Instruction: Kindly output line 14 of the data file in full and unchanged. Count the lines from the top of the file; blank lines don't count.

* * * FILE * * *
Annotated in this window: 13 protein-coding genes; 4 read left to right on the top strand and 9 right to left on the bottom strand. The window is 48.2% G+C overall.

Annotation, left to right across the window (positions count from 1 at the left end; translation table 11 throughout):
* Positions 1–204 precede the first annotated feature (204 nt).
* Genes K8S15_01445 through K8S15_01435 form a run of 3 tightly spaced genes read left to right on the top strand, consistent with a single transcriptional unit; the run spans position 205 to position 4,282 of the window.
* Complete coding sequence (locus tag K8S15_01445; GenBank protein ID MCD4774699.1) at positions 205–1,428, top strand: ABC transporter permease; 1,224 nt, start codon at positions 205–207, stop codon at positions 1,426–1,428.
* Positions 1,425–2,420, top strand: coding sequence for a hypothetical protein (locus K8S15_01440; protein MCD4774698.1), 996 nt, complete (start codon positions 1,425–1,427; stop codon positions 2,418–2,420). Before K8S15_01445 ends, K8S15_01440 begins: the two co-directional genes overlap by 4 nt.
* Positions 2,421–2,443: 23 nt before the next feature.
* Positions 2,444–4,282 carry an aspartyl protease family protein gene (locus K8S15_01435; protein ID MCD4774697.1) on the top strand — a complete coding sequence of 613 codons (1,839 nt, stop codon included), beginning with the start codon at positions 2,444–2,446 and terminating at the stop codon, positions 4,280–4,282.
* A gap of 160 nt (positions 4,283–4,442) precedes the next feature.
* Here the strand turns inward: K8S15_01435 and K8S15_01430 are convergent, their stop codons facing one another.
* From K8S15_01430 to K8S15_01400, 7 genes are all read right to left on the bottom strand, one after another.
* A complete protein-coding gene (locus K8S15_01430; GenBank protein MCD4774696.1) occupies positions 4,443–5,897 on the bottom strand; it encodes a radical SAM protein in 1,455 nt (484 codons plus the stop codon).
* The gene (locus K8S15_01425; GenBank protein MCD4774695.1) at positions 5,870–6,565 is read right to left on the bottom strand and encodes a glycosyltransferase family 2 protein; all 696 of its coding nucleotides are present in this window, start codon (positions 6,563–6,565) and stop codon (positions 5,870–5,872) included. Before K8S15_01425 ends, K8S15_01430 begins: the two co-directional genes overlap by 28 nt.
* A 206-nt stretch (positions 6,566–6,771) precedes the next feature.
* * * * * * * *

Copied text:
* A 206-nt stretch (positions 6,566–6,771) precedes the next feature.